Alberto Derepite

“He very comfortably wears many hats to keep our little ohana

looking beautiful.” Derepite started growing things from a young age. “I worked as a farmer in the Philippines,” he says, “planting rice, vegetables and fruit trees before immigrating to Hawaii in 2007.” His philosophy is simple. “Beauty is in the eye of the beholder. Maintaining beautiful landscape designs is essential to making sure one is never without the work of art of nature.” Kaimana Lanais opened in 1974 with 114 units and has a footprint of 22,074

www.tradepublishing.com/building-management-hawaii 11


GROUNDS

for P R A I S E

square feet. Of that, approximately 6,420 square feet are landscaped. Plants include lucuba palm, false palm, garden croton, calming peace lily, gardenia, bird of paradise, snake plant, climbing fig, philodendron, compacta, plumeria and bougainvillea. On-site challenges, says Steele, include “limited space for landscape design, constant foot traffic and unsolicited elimination by neighborhood dogs whose owners do not clean up after their pets.” Derepite offers advice for other properties. “Plan landscape design with simplicity,” he says. “Elements that do not provide improvement or impact can be omitted from the design. It’s never a bad idea to start with and master the basics before moving fullsteam ahead with a lot of complicated vegetation.” And at the end of the day, says Steele, “basking in the site of great landscape design can enhance the living experience as our residents are rejuvenating, like a fresh breath of air.” ❖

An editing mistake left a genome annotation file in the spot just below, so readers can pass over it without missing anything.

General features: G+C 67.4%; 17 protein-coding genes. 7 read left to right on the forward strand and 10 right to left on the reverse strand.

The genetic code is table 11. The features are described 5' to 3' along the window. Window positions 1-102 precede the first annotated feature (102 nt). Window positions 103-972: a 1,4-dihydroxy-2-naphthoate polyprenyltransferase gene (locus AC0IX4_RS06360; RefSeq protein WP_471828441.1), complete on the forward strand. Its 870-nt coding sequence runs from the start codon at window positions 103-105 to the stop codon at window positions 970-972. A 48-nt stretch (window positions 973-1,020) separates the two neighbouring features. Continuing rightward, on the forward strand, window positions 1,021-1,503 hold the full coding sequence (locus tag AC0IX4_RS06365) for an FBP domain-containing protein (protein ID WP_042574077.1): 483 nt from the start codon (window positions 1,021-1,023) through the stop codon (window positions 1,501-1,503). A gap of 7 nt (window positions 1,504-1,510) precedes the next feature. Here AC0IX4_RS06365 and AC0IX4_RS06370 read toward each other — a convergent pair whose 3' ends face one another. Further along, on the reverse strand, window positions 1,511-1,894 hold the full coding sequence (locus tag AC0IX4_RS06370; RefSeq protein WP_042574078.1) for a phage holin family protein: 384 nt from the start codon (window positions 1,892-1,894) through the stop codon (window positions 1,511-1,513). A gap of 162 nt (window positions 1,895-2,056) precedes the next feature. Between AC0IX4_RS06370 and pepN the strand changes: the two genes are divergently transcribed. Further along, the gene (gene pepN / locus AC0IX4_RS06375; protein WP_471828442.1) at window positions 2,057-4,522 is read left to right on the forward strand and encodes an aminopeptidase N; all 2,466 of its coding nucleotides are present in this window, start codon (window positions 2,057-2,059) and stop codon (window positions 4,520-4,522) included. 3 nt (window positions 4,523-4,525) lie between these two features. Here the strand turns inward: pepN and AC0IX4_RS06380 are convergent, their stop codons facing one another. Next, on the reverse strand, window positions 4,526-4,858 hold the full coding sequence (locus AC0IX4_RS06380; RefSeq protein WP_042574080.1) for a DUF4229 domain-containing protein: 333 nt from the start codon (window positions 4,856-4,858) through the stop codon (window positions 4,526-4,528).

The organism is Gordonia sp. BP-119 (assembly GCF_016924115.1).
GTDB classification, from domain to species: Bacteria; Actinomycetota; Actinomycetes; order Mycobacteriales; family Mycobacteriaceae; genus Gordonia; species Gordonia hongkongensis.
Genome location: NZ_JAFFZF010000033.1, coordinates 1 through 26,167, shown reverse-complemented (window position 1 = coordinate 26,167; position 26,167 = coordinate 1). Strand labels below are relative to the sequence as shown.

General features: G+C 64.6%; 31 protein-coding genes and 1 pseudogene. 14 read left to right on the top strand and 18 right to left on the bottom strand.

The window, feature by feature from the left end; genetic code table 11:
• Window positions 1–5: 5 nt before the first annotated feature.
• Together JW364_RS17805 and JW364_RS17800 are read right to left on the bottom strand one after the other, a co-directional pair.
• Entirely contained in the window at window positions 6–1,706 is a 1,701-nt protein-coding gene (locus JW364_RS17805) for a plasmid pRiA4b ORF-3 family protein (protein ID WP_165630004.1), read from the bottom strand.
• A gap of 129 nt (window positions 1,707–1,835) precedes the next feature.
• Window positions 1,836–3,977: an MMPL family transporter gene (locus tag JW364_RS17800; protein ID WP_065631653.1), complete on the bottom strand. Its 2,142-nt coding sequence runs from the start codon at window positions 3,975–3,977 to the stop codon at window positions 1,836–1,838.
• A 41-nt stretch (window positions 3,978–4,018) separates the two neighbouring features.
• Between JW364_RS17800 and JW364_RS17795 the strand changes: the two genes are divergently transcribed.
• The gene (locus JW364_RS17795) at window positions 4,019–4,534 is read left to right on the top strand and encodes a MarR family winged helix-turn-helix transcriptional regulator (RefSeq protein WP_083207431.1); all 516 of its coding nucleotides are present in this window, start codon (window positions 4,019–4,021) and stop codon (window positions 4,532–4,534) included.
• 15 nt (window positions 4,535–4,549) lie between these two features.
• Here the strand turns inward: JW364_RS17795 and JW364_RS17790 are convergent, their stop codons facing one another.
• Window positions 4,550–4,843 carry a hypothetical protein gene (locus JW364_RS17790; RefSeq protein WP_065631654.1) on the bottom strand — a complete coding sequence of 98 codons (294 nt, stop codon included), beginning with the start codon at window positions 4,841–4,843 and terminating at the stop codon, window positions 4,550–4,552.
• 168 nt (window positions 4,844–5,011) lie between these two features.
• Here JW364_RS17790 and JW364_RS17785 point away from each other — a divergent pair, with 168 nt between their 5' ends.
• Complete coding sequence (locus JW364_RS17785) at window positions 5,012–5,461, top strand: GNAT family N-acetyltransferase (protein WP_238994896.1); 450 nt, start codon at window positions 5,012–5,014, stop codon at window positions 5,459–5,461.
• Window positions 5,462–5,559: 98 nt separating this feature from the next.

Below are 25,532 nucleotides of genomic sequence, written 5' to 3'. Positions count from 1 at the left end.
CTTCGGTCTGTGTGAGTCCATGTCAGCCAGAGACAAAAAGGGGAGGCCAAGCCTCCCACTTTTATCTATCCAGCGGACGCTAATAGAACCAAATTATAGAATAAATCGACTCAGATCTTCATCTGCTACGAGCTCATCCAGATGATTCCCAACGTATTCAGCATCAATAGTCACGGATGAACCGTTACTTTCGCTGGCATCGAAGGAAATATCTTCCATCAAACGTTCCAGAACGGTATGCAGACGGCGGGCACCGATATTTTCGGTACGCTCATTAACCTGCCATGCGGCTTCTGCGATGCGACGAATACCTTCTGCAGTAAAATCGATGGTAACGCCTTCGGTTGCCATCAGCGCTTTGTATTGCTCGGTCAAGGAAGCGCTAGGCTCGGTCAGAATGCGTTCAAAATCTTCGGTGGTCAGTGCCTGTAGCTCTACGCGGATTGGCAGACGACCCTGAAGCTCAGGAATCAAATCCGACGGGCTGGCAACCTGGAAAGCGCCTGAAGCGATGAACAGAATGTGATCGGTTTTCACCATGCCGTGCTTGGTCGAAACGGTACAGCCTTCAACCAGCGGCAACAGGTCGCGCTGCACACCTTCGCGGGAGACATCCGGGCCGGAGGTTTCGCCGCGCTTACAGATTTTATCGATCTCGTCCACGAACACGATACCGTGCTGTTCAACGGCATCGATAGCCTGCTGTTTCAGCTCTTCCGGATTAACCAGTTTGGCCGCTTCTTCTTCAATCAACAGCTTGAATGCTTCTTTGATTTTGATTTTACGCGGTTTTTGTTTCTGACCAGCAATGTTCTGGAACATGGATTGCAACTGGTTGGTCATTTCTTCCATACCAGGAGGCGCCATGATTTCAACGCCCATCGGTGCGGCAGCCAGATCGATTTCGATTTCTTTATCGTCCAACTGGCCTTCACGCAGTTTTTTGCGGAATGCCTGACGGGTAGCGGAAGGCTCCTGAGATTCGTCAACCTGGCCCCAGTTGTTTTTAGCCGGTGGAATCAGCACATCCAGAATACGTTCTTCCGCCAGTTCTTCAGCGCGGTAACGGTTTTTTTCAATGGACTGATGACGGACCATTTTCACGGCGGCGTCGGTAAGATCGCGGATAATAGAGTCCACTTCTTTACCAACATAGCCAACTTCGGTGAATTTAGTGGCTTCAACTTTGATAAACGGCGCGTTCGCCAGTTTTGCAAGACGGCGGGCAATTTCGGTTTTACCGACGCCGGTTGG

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PROJECTS

One Waterfront Towers General Manager: Atrious Alexander, CMCA, AMS, PCAM, ARM, RS Project: New gantry cranes

Workers We Have Seen on High One Waterfront Towers replaces a rooftop gantry system, and more Photo courtesy: Bergeman Group 14 BUILDING MANAGEMENT HAWAII | NOVEMBER 2020


Each tower at One Waterfront has its own gantry system. Photo: Twain Newhart Photography

When did the building open? One Waterfront Towers originally opened its doors in 1989. The unique art deco design continues to add beauty to the Honolulu skyline today. The project was originally constructed with 307 residential units and one large industrial unit that over time has been subdivided into multiple commercial units running underneath the entirety of the property.

When did you come aboard? I began as general manager of One Waterfront Towers in January 2017, and immediately upon arrival was tasked Atrious Alexander with addressing many outstanding capital improvement projects. The most visible of these projects was repairing the large gantry cranes projecting from the roofs of each tower. The distinctive original design of the towers required that specialized infrastructure be built in order to maintain them. Like all things, as time passed this mechanized infrastructure started showing its age and eventually began to fail. Rebuilding these mechanical structures on the roofs was necessary both to complete other projects, such as painting the buildings, and to continue regularly washing the curtain walls and windows. This was not, however, going to be a simple task.

What exactly is a gantry used for? It involves everything that is done on the outside of the buildings and requires access for such, including

window cleaners and painters. This is accomplished through the use of a mechanical gantry system, which is a large rolling crane with counterweights, wheels, pulleys and a swing-stage system over each roof.